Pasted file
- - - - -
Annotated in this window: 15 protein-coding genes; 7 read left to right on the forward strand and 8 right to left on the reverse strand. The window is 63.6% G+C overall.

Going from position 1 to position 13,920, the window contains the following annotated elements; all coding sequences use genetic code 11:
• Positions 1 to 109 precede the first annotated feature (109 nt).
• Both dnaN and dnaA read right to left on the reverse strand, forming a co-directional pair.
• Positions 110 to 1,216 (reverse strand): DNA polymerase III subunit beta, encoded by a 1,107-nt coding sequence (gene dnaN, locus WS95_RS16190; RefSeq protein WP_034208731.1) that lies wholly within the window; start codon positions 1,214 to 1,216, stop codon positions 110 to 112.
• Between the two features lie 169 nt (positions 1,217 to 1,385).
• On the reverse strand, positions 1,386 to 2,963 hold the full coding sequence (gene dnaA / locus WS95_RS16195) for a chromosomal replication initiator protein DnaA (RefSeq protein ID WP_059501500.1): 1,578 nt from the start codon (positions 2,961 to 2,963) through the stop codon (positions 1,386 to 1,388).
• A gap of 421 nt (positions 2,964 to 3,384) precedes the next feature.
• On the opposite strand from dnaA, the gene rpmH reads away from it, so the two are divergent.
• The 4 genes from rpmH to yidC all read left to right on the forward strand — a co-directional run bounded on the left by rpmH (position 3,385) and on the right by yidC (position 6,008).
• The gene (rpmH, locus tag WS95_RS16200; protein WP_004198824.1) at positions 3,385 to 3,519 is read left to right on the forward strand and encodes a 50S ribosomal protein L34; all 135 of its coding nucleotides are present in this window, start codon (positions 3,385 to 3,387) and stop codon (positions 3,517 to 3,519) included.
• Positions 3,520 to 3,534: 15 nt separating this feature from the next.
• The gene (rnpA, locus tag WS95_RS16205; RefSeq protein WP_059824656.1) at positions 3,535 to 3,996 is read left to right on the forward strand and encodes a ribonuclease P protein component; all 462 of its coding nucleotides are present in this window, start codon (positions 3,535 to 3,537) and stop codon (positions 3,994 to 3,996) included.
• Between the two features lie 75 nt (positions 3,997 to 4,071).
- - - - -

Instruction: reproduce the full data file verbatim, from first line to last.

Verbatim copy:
Annotated in this window: 15 protein-coding genes; 7 read left to right on the forward strand and 8 right to left on the reverse strand. The window is 63.6% G+C overall.

Going from position 1 to position 13,920, the window contains the following annotated elements; all coding sequences use genetic code 11:
• Positions 1 to 109 precede the first annotated feature (109 nt).
• Both dnaN and dnaA read right to left on the reverse strand, forming a co-directional pair.
• Positions 110 to 1,216 (reverse strand): DNA polymerase III subunit beta, encoded by a 1,107-nt coding sequence (gene dnaN, locus WS95_RS16190; RefSeq protein WP_034208731.1) that lies wholly within the window; start codon positions 1,214 to 1,216, stop codon positions 110 to 112.
• Between the two features lie 169 nt (positions 1,217 to 1,385).
• On the reverse strand, positions 1,386 to 2,963 hold the full coding sequence (gene dnaA / locus WS95_RS16195) for a chromosomal replication initiator protein DnaA (RefSeq protein ID WP_059501500.1): 1,578 nt from the start codon (positions 2,961 to 2,963) through the stop codon (positions 1,386 to 1,388).
• A gap of 421 nt (positions 2,964 to 3,384) precedes the next feature.
• On the opposite strand from dnaA, the gene rpmH reads away from it, so the two are divergent.
• The 4 genes from rpmH to yidC all read left to right on the forward strand — a co-directional run bounded on the left by rpmH (position 3,385) and on the right by yidC (position 6,008).
• The gene (rpmH, locus tag WS95_RS16200; protein WP_004198824.1) at positions 3,385 to 3,519 is read left to right on the forward strand and encodes a 50S ribosomal protein L34; all 135 of its coding nucleotides are present in this window, start codon (positions 3,385 to 3,387) and stop codon (positions 3,517 to 3,519) included.
• Positions 3,520 to 3,534: 15 nt separating this feature from the next.
• The gene (rnpA, locus tag WS95_RS16205; RefSeq protein WP_059824656.1) at positions 3,535 to 3,996 is read left to right on the forward strand and encodes a ribonuclease P protein component; all 462 of its coding nucleotides are present in this window, start codon (positions 3,535 to 3,537) and stop codon (positions 3,994 to 3,996) included.
• Between the two features lie 75 nt (positions 3,997 to 4,071).